Thankfully, the medical billing and coding industry is moving towards increased efficiency and effectiveness. Here are some of the latest innovations and trends helping move the industry in the right direction:  

Blockchain Technology

  Black Laptop Beside Audio Mixer Set  

Blockchain technology has been showing really interesting possibilities for the future of Electronic Health Records (EHR). The innovative ways in which blockchain functions has pushed it as an increasingly common way to improve the security and standardization of healthcare data.    Many have touted blockchain as the next big innovation in healthcare technology.

In fact, blockchain technology could potentially transform the very nature of EHRs.   Here are a few reasons EHRs should consider implementing blockchain data storage:

  • Much better privacy protections
  • To make information exchange easier and more efficient
  • To increase patient control over their data

There is also tremendous potential for how blockchain could potentially improve revenue cycle management and claims processing for healthcare providers across the world.  Blockchain would give providers the ability to record tests, results, medical billing, and payments in an unchangeable register. 

This change alone could help practitioners reduce fraud and potentially save money by reducing the amount of time, energy, and money currently used to track this type of information through different systems.   

Computer Assisted Coding (CAC)

Html Code

Computer-assisted coding is currently growing rapidly, especially when it comes to coding inpatient claims. In fact, reports indicate the global market for CAC software could reach $4.75 billion by 2022. Some healthcare professionals are concerned that this new technology could take jobs and replace many industry workers within the next ten years.

However, it is important to realize that computer-assisted coding software works best as an aid to human workers.    According to a recent study, CAC helped increase coder productivity by over 20% and lowered coding time by 22% relative to those who didn’t use CAC, all without reducing accuracy. On the other hand, CAC software is actually less accurate when used without the help of a professional human coder.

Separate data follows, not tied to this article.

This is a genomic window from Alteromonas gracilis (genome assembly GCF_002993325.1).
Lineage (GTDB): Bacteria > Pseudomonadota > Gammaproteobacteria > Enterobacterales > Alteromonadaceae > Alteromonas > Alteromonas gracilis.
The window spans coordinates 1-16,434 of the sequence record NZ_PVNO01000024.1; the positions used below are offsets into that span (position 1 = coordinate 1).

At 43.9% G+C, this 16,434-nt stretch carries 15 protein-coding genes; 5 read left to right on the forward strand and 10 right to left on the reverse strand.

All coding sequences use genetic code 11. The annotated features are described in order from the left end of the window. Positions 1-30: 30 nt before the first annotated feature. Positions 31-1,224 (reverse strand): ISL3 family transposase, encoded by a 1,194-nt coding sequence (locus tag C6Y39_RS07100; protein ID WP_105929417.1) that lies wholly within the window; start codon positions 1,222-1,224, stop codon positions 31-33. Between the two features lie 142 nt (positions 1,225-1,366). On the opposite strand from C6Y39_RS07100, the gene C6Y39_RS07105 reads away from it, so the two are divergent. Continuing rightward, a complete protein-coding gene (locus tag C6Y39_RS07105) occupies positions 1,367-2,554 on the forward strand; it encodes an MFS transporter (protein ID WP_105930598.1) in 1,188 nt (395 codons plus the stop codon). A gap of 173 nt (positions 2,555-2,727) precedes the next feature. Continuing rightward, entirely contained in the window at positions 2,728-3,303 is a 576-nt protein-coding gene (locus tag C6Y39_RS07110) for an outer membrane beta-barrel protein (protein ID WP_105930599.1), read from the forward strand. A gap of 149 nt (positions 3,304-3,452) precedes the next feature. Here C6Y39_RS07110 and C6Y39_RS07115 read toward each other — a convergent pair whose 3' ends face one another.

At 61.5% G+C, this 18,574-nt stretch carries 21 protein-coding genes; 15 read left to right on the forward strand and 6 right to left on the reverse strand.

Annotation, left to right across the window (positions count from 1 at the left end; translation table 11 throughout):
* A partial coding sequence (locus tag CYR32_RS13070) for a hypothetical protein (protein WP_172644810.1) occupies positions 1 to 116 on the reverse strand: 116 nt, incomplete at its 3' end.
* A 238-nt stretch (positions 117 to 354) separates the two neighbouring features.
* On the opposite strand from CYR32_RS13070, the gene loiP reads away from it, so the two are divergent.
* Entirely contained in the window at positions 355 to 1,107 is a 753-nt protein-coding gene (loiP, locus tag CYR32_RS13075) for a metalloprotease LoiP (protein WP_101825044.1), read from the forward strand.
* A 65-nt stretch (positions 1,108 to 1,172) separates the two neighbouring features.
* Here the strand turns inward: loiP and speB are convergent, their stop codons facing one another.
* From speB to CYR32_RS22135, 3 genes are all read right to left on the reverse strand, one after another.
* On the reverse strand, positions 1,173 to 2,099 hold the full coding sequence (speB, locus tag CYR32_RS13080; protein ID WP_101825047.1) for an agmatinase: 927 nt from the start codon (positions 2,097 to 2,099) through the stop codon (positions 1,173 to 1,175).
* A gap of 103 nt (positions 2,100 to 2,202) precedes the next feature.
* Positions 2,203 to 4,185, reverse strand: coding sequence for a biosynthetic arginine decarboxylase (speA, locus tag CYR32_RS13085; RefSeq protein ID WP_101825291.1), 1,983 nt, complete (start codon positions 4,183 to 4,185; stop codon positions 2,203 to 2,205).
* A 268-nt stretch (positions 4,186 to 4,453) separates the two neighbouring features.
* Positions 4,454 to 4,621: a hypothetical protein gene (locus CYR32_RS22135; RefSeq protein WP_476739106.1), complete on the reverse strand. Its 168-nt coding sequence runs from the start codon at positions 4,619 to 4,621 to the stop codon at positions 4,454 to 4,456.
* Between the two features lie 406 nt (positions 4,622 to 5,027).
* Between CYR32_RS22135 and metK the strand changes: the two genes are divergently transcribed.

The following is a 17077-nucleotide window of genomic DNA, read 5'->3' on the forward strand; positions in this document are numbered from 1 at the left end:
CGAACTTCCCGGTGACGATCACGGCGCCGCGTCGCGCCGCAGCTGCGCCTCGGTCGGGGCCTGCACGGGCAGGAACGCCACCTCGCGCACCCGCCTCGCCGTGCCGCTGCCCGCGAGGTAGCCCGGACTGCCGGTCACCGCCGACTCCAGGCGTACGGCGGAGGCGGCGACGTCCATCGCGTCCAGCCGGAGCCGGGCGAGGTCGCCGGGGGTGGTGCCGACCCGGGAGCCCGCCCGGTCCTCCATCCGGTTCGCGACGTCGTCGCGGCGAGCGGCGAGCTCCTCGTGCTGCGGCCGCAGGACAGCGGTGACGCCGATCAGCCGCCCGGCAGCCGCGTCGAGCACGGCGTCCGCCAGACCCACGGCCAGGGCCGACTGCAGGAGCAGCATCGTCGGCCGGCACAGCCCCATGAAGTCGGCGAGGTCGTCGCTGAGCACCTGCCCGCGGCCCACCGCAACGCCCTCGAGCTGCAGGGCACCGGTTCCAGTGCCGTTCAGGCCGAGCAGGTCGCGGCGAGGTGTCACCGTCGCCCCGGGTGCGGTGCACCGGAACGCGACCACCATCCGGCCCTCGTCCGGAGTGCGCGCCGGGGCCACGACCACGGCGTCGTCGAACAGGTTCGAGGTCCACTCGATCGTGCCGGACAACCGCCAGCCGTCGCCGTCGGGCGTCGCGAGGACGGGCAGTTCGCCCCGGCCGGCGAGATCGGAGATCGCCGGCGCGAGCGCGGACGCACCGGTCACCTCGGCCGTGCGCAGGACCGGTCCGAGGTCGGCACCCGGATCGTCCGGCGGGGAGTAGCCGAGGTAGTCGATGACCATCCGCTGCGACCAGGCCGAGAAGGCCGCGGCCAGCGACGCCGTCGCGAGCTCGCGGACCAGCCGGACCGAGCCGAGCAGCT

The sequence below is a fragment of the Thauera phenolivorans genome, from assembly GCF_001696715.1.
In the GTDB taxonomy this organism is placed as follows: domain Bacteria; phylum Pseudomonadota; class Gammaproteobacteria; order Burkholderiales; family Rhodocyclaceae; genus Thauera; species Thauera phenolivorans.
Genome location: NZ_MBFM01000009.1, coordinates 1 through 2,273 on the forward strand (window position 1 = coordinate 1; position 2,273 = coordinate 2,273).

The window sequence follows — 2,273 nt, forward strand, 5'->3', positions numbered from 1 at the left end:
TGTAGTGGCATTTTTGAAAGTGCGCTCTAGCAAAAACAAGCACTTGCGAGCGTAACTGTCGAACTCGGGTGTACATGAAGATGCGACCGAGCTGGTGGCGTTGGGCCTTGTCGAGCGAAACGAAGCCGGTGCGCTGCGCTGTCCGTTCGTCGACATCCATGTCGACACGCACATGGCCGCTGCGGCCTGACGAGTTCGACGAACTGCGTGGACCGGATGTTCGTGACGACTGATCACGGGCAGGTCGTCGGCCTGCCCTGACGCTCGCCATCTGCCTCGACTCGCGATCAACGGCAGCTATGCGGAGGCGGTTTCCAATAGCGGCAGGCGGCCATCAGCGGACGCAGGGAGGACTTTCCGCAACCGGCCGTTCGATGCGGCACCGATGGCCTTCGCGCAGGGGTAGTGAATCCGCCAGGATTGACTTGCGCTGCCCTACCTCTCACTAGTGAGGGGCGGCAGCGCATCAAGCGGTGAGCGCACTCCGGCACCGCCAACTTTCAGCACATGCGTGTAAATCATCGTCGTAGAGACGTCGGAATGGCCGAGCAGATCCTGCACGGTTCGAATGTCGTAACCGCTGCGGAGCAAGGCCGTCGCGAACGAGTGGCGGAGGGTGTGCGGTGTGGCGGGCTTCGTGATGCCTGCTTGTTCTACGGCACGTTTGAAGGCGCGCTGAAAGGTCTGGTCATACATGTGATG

Aligning EHR 

Unfortunately, inaccuracies in record keeping can lead to a mountain of problems when it comes to getting reimbursed. Most medical practices spend a tremendous amount of time searching for the right diagnostic codes instead of getting to know their patients better. Thankfully there are ways to improve the effectiveness of your record keeping activities.

Finding ways to integrate technologies can be a great way to do so. For example, there are so many benefits to aligning your EHR and medical billing software. Furthermore, if your medical billing offers CAC, the process can go even faster.  These integrations can make it possible for automated coding suggestions to pop up at the point of documentation, helping make codes more accurate right from the beginning.

Your practice could also auto-populate patient data into billing documents, helping save your staff valuable time and potential errors.  Integrations such as these can helphealthcaree providers reduce errors, save time and provide more in depth reports than traditional EHR and billing methods of the past. 

 

For more information on medical billing & coding innovations, please contact us by clicking here!

5 Reasons to Outsource Your Medical Billing

Person Using Black Blood Pressure Monitor

These days many medical practices are deciding to outsource their medical billing operations to specialists.  

However, it can be confusing to know whether it's best for your specific practice to keep billing in-house or ship it out to the experts. Which option will bring you more benefit?   For these reasons, we wanted to point out some things to keep in mind when making this important decision.

If the reasons below apply to you, it may be worth contacting a reputable medical billing service provider, like Billing Savi, to learn what they can do for you.   

1. Your Staff is Constantly Changing

 

advice, advise, advisor

If your in-house billing employees are not typically around for the long-term, your revenue might be taking a significant hit.

Optimizing your billing process requires highly trained staff that are well-versed in the latest billing techniques as well as the unique day to day operations of your individual practice.  

If your organization has not yet found reliable, highly trained billing employees, your revenue and claims processing will likely experience a significant slowdown. In this situation, it is highly recommended to outsource billing to experts that can establish a consistent flow of cash and bring in money as quickly as possible.